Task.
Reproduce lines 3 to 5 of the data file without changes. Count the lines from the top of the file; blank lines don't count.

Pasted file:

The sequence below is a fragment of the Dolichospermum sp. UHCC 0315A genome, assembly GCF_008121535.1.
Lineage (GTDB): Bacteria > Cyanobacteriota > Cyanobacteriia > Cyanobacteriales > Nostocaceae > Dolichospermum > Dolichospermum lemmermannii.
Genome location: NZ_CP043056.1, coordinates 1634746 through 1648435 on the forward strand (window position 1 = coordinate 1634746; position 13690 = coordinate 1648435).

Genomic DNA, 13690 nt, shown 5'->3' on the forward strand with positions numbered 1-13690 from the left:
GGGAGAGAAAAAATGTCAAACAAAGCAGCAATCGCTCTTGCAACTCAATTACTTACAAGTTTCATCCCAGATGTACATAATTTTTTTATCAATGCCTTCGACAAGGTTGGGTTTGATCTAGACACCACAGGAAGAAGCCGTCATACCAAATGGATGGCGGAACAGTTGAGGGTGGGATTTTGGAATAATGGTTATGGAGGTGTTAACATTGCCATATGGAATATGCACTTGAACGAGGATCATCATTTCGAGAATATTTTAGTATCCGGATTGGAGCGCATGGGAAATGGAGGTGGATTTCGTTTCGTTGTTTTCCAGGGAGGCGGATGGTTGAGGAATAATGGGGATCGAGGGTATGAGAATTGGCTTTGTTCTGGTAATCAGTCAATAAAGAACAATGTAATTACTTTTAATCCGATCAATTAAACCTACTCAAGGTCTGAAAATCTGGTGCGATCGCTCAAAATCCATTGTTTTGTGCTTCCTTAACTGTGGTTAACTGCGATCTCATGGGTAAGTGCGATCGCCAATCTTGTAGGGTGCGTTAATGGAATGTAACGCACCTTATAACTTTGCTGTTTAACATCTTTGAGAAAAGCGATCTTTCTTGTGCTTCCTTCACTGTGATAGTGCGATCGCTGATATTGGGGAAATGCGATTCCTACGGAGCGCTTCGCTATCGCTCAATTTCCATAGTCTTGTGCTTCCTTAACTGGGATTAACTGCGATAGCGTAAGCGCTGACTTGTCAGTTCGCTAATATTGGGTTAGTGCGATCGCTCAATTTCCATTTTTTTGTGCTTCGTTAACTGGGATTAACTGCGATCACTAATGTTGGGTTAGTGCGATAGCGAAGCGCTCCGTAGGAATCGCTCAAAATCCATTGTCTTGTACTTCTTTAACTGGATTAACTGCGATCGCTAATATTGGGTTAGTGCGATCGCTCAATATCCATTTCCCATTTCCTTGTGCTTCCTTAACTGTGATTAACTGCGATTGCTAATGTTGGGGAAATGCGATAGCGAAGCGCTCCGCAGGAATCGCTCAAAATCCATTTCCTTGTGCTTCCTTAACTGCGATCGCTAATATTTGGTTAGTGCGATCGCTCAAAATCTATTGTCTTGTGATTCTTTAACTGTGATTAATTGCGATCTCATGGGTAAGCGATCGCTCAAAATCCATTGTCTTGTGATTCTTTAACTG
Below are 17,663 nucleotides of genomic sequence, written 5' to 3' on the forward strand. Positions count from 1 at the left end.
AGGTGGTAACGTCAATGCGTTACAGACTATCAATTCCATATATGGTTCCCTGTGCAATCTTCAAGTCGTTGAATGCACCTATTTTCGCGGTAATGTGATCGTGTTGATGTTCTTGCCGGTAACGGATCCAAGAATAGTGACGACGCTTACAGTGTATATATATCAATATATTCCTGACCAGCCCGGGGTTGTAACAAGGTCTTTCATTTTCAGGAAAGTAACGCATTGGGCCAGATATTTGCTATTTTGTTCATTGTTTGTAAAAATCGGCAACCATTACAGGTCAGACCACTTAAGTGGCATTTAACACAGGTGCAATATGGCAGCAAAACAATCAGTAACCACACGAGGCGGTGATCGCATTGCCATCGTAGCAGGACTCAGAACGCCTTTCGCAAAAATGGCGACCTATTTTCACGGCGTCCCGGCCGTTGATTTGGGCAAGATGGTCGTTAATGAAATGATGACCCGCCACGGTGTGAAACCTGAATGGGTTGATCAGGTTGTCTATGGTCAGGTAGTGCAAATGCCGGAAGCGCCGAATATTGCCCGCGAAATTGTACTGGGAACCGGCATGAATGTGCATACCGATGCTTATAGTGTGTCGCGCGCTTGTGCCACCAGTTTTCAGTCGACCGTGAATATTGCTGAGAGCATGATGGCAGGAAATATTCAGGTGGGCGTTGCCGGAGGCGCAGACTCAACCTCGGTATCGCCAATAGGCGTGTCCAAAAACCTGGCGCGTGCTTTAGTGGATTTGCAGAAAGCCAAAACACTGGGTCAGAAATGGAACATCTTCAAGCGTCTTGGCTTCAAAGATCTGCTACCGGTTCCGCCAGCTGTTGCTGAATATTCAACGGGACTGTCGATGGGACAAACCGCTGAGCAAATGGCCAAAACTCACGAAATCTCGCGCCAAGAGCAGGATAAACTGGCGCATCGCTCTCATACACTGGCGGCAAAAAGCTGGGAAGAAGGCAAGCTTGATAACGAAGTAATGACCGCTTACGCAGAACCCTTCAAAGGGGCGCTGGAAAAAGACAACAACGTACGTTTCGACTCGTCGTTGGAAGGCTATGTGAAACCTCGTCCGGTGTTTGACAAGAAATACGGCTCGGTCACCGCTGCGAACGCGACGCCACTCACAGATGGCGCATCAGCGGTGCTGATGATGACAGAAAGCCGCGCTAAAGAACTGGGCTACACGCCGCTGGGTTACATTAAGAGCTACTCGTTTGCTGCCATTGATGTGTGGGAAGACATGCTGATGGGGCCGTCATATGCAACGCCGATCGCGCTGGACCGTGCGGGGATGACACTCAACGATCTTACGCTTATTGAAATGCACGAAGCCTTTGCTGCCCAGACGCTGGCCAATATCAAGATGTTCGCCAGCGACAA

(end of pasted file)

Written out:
Genome location: NZ_CP043056.1, coordinates 1634746 through 1648435 on the forward strand (window position 1 = coordinate 1634746; position 13690 = coordinate 1648435).

Genomic DNA, 13690 nt, shown 5'->3' on the forward strand with positions numbered 1-13690 from the left:
GGGAGAGAAAAAATGTCAAACAAAGCAGCAATCGCTCTTGCAACTCAATTACTTACAAGTTTCATCCCAGATGTACATAATTTTTTTATCAATGCCTTCGACAAGGTTGGGTTTGATCTAGACACCACAGGAAGAAGCCGTCATACCAAATGGATGGCGGAACAGTTGAGGGTGGGATTTTGGAATAATGGTTATGGAGGTGTTAACATTGCCATATGGAATATGCACTTGAACGAGGATCATCATTTCGAGAATATTTTAGTATCCGGATTGGAGCGCATGGGAAATGGAGGTGGATTTCGTTTCGTTGTTTTCCAGGGAGGCGGATGGTTGAGGAATAATGGGGATCGAGGGTATGAGAATTGGCTTTGTTCTGGTAATCAGTCAATAAAGAACAATGTAATTACTTTTAATCCGATCAATTAAACCTACTCAAGGTCTGAAAATCTGGTGCGATCGCTCAAAATCCATTGTTTTGTGCTTCCTTAACTGTGGTTAACTGCGATCTCATGGGTAAGTGCGATCGCCAATCTTGTAGGGTGCGTTAATGGAATGTAACGCACCTTATAACTTTGCTGTTTAACATCTTTGAGAAAAGCGATCTTTCTTGTGCTTCCTTCACTGTGATAGTGCGATCGCTGATATTGGGGAAATGCGATTCCTACGGAGCGCTTCGCTATCGCTCAATTTCCATAGTCTTGTGCTTCCTTAACTGGGATTAACTGCGATAGCGTAAGCGCTGACTTGTCAGTTCGCTAATATTGGGTTAGTGCGATCGCTCAATTTCCATTTTTTTGTGCTTCGTTAACTGGGATTAACTGCGATCACTAATGTTGGGTTAGTGCGATAGCGAAGCGCTCCGTAGGAATCGCTCAAAATCCATTGTCTTGTACTTCTTTAACTGGATTAACTGCGATCGCTAATATTGGGTTAGTGCGATCGCTCAATATCCATTTCCCATTTCCTTGTGCTTCCTTAACTGTGATTAACTGCGATTGCTAATGTTGGGGAAATGCGATAGCGAAGCGCTCCGCAGGAATCGCTCAAAATCCATTTCCTTGTGCTTCCTTAACTGCGATCGCTAATATTTGGTTAGTGCGATCGCTCAAAATCTATTGTCTTGTGATTCTTTAACTGTGATTAATTGCGATCTCATGGGTAAGCGATCGCTCAAAATCCATTGTCTTGTGATTCTTTAACTG